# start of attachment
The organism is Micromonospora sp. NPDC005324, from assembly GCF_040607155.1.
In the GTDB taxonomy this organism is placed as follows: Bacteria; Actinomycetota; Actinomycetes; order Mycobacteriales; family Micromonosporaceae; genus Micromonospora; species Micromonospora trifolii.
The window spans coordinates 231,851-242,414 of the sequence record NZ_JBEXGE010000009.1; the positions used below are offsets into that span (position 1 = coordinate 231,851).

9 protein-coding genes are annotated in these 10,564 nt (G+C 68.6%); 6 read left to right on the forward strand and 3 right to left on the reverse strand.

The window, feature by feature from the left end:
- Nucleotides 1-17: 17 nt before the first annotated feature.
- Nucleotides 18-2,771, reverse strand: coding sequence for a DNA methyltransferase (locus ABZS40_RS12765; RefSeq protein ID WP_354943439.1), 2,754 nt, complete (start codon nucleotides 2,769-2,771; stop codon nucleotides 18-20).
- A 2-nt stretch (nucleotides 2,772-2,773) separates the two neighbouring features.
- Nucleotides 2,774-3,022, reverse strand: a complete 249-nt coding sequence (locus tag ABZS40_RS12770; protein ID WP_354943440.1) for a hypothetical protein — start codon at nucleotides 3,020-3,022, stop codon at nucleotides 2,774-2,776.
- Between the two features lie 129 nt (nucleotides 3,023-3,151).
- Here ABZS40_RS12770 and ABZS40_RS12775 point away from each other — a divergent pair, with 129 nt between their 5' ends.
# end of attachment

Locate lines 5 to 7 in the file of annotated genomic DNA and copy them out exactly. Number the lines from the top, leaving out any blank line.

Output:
The window, feature by feature from the left end:
- Nucleotides 1-17: 17 nt before the first annotated feature.
- Nucleotides 18-2,771, reverse strand: coding sequence for a DNA methyltransferase (locus ABZS40_RS12765; RefSeq protein ID WP_354943439.1), 2,754 nt, complete (start codon nucleotides 2,769-2,771; stop codon nucleotides 18-20).